Seagulls: Are males the weaker sex?

May 7, 2008

Male seagulls may be more vulnerable to their environment during embryonic development than females, according to Maria Bogdanova and Ruedi Nager from the University of Glasgow in the UK. Until now, the sex differences in developmental rate and susceptibility to unfavorable conditions during the embryonic stage in birds have received little attention. The paper has just been published in Springer’s journal, Behavioral Ecology and Sociobiology.

In many birds, siblings hatch at different times, resulting in age hierarchies within broods, with younger chicks often suffering reduced competitive ability and poorer survival compared to older siblings. During the last phase of incubation, birds’ auditory system is developed and embryos communicate with each other by auditory stimuli. These vocalizations may act as a cue for later-developing embryos about forthcoming competition, and there is evidence that they can respond to these cues by accelerating their hatching time, to reduce their age disadvantage. However, it is unclear whether this flexibility in developmental rates is sex-specific.

Bogdanova and Nager experimentally manipulated the social environment of herring gull embryos and tested whether sibling contact during the embryonic stage affects the developmental rate of males and females differently, and whether this has consequences for their post-hatching performance. The last-laid eggs – female gulls commonly lay three eggs - were incubated either alone with no information about the presence of older siblings (experimental group), or in contact with other eggs which provided information about the presence of more advanced embryos (control group, replicating natural conditions). Post-hatching, the chicks were reared either with nest mates or alone.

The researchers found a sex-specific effect of social environment on hatching duration and fledging* condition. When incubated in isolation, males hatched faster than females but both sexes fledged in similar, relatively good, condition. In contrast, when incubated with normal between-embryo contact, males were unable to hatch as fast and fledged in significantly poorer condition than females, regardless of whether they were reared singly or in a brood.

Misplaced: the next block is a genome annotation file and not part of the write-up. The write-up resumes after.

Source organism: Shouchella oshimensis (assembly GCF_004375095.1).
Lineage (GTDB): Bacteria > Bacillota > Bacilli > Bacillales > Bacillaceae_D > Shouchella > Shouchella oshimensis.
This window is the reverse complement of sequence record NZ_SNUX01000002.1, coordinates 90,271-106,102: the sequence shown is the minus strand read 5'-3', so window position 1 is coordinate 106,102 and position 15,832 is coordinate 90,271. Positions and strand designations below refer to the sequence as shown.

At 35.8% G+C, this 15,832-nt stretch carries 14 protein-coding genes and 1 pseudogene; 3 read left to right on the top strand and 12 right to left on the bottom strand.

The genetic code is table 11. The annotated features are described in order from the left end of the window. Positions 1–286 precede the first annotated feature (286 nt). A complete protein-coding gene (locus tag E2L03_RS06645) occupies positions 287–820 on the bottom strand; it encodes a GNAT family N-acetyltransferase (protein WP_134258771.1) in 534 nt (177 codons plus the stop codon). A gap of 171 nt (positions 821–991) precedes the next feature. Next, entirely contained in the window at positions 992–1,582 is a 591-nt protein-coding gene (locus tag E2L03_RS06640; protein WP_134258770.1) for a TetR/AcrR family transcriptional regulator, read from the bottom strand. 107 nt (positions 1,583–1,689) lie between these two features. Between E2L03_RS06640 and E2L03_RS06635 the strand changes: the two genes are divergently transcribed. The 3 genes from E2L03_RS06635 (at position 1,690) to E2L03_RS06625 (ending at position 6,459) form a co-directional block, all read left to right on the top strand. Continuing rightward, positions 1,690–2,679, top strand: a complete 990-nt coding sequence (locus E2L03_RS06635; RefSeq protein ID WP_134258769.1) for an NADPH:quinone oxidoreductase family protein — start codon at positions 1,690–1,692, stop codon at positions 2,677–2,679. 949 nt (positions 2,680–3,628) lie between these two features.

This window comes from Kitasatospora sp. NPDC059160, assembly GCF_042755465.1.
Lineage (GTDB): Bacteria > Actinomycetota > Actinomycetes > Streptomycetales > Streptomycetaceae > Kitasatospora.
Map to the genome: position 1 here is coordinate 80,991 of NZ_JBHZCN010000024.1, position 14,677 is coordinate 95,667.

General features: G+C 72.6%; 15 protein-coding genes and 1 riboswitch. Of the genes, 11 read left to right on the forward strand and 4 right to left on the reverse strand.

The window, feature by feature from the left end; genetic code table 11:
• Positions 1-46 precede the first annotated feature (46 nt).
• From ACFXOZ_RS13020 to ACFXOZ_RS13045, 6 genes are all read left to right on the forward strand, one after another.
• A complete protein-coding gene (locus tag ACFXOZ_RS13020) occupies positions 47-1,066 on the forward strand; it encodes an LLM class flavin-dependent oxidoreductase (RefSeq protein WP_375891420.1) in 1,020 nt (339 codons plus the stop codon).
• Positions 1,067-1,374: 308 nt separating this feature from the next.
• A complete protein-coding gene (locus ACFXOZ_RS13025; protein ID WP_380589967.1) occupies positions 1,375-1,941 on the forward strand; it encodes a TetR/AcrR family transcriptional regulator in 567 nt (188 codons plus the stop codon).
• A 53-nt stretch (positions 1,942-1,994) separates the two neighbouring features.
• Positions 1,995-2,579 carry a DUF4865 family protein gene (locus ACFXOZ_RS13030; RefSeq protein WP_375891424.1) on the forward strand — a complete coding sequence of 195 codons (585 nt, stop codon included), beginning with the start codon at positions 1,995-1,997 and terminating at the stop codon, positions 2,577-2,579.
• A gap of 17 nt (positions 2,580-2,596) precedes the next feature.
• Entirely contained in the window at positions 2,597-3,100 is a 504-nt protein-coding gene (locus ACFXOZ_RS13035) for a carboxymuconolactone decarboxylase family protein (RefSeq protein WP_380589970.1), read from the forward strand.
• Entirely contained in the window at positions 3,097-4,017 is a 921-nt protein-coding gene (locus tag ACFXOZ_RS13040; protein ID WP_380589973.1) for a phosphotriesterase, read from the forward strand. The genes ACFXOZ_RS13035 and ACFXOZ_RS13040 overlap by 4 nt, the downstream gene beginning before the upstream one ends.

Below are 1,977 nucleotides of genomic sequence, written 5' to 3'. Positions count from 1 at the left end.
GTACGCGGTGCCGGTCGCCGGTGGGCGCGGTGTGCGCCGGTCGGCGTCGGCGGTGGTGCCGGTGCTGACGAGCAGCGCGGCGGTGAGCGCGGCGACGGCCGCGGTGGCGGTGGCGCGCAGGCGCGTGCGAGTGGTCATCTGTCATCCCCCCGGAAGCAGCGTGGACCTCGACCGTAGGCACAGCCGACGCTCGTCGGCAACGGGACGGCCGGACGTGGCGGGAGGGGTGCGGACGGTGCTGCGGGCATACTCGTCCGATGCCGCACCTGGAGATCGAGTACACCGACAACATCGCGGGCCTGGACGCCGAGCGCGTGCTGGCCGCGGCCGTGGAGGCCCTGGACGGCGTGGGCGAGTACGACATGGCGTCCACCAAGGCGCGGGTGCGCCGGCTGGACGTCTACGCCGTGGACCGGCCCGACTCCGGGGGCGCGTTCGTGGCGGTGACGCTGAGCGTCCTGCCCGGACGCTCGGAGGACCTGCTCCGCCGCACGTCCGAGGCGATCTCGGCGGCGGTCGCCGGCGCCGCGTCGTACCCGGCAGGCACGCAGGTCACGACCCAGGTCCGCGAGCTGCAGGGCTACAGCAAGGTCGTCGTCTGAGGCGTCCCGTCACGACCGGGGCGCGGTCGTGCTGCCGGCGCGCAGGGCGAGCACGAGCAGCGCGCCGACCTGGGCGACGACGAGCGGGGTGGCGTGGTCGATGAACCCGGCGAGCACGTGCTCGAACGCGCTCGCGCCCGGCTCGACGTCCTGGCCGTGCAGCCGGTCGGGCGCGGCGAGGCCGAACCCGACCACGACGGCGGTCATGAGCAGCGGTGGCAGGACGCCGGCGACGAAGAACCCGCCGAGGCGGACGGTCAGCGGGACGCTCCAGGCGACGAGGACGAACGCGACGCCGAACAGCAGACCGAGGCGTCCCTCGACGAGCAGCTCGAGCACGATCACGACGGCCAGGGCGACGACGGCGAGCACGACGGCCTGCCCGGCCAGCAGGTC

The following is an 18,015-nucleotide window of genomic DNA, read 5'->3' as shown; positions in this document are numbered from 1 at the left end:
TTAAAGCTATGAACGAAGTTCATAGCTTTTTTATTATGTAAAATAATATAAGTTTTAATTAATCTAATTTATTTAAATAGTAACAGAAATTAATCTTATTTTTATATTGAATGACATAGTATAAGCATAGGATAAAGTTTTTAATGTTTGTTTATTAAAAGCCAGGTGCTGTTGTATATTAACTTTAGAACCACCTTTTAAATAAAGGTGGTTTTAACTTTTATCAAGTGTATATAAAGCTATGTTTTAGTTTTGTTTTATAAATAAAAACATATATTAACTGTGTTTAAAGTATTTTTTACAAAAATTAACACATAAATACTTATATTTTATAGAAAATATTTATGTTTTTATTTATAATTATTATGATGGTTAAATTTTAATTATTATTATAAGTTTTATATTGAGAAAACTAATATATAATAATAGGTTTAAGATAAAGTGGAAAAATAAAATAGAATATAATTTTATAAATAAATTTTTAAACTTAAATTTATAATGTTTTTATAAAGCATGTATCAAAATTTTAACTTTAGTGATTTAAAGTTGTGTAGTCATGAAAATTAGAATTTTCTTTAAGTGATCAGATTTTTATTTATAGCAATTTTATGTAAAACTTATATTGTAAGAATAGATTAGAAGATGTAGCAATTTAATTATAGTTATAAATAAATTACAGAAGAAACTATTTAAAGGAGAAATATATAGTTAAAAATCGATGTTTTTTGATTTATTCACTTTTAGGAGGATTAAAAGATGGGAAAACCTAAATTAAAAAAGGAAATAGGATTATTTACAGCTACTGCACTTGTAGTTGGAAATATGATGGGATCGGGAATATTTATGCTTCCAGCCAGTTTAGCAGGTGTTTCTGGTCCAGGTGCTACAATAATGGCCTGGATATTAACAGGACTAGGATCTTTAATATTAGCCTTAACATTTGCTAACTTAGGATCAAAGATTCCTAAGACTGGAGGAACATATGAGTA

The authors conclude that their findings confirm that there are differences in the way male and female herring gull chicks respond to the challenges of hatching at different times. It would appear that females have the upper hand.

Source: Springer

Explore further: Quality, quantity, and freshness in the reproductive game

Related Stories

Quality, quantity, and freshness in the reproductive game

June 4, 2015

(Phys.org)—Many intuitions drawn from our machine world do not smoothly extended to the biological. Whereas the screws or other fasteners used in an automobile typically tend to loosen over time with use, the hardware found ...

Pregnant pipefish fathers are not super dads

June 3, 2015

Many aquatic species have a reputation for negligent parenting. Having cast their gametes to the currents, they abandon their offspring to their fate. However, hands-on parenting is taken to a whole new dimension in the Syngnathidae ...

How an RNA gene silences a whole chromosome

April 27, 2015

Researchers at Caltech have discovered how an abundant class of RNA genes, called long non-coding RNAs (lncRNAs, pronounced link RNAs) can regulate key genes. By studying an important lncRNA, called Xist, the scientists identified ...

Recommended for you

Studies reveal details of error correction in cell division

July 29, 2015

Cell biologists led by Thomas Maresca at the University of Massachusetts Amherst, with collaborators elsewhere, report an advance in understanding the workings of an error correction mechanism that helps cells detect and ...

First detection of lithium from an exploding star

July 29, 2015

The chemical element lithium has been found for the first time in material ejected by a nova. Observations of Nova Centauri 2013 made using telescopes at ESO's La Silla Observatory, and near Santiago in Chile, help to explain ...

New names and insights at Ceres

July 29, 2015

Colorful new maps of Ceres, based on data from NASA's Dawn spacecraft, showcase a diverse topography, with height differences between crater bottoms and mountain peaks as great as 9 miles (15 kilometers).

Stressed out plants send animal-like signals

July 29, 2015

University of Adelaide research has shown for the first time that, despite not having a nervous system, plants use signals normally associated with animals when they encounter stress.

0 comments

Please sign in to add a comment. Registration is free, and takes less than a minute. Read more

Click here to reset your password.
Sign in to get notified via email when new comments are made.